Finance Finance News Tax time: Deadline looms for Australians who haven’t filed

Tax time: Deadline looms for Australians who haven’t filed

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Australians who haven't filed their tax returns have until Thursday to get everything organised. Photo: Getty
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Australians who haven’t lodged their tax returns for the past year need to do so before the October 31 deadline.

Australians doing their own taxes have until midnight on Thursday to file with the Australian Taxation Office (ATO) or face fines of up to $1050.

Anyone who is unable to meet that deadline has been encouraged to contact the ATO directly to work out an alternative solution.

Taxes can be filed online through the government’s MyGov website.

Tax cuts popular but ineffective

The ATO received a deluge of early tax returns in July as families battling with low wage growth and high household debt raced to lock in government’s promised tax cuts of up to $1080.

At the peak of activity, the ATO’s call centres received more than 90,000 phone calls in a single day.

But the popularity of the tax cuts has not translated into a success for the government, which hoped that money would be spent by consumers and stimulate the economy.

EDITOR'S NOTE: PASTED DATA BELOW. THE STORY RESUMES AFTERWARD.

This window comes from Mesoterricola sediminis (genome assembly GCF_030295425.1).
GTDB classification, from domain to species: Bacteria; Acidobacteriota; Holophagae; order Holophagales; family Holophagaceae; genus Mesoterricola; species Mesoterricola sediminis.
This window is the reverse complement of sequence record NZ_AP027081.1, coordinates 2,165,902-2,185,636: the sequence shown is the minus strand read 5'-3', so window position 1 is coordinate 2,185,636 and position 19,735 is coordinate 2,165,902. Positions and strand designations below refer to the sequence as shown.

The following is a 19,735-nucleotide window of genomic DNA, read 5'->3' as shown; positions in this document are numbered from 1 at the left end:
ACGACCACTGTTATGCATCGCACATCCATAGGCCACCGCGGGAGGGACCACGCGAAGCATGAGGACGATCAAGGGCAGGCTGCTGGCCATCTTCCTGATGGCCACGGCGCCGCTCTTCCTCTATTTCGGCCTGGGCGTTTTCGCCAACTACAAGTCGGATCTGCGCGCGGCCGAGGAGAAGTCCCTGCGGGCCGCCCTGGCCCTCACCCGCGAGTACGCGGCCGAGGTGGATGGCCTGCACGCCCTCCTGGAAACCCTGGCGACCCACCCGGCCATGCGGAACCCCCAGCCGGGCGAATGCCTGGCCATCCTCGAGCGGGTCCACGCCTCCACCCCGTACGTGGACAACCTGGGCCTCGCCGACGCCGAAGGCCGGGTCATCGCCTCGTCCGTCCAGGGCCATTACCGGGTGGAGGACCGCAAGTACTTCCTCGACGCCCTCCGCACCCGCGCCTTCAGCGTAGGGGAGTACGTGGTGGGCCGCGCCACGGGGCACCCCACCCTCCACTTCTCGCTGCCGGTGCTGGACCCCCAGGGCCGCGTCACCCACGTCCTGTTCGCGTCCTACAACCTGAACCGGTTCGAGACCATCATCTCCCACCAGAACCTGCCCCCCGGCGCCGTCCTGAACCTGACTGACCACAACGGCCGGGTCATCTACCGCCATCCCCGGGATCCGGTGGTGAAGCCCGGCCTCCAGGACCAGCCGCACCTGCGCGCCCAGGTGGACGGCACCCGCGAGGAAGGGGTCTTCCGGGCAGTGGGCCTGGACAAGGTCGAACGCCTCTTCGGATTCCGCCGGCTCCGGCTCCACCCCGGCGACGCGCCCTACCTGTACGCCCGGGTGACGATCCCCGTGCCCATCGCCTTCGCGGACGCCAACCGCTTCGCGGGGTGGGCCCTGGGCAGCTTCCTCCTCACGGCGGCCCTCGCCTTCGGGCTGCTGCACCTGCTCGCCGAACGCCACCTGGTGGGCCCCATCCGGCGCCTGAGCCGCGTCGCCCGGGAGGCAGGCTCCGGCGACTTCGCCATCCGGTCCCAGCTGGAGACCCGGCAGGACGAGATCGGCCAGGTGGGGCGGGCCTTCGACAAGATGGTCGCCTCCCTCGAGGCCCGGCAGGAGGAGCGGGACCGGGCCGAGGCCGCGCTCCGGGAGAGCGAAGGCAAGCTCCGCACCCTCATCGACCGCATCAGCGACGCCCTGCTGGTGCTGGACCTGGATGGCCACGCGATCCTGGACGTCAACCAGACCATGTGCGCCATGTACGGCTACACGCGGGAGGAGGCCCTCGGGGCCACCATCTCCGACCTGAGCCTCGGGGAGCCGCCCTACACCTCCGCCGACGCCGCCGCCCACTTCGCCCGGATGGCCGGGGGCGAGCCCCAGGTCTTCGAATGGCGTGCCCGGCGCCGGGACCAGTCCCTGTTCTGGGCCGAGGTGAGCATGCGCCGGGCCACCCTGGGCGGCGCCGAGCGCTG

Instead, early indicators – such as retail spending data – suggest most taxpayers are saving the money or using it to pay down debt.

Refunds should be spent wisely

It can be tempting to spend the whole tax refund on fun, non-essential items, but group marketing and communications manager Ashley Debenham said that money can be put to better use.

Rather than splurging on a treat or luxury item, Mr Debenham said using a tax refund to pay down debt, top up super, or buy expensive work-related items should be encouraged.

“A tax refund is not a ‘gift’ from the government. It’s your money that you have earned during the year, so treat it the same way that you would any other salary or wages you earn,” Mr Debenham said.

“Your tax refund can be a good way to get ahead on your big-ticket items, such as your mortgage or credit card on which paying a bit extra off now could translate into hundreds or even thousands of dollars saved over the life of your loan.”

Setting that money aside for when bills and other expenses mount up is another good use for the money, Mr Debenham said, and refund recipients should think about the future when wondering what to do with the money.

“Is there a particular time of year when a whole pile of bills arrive at the same time? Set the money aside now your future self will thank you for it,” he said.

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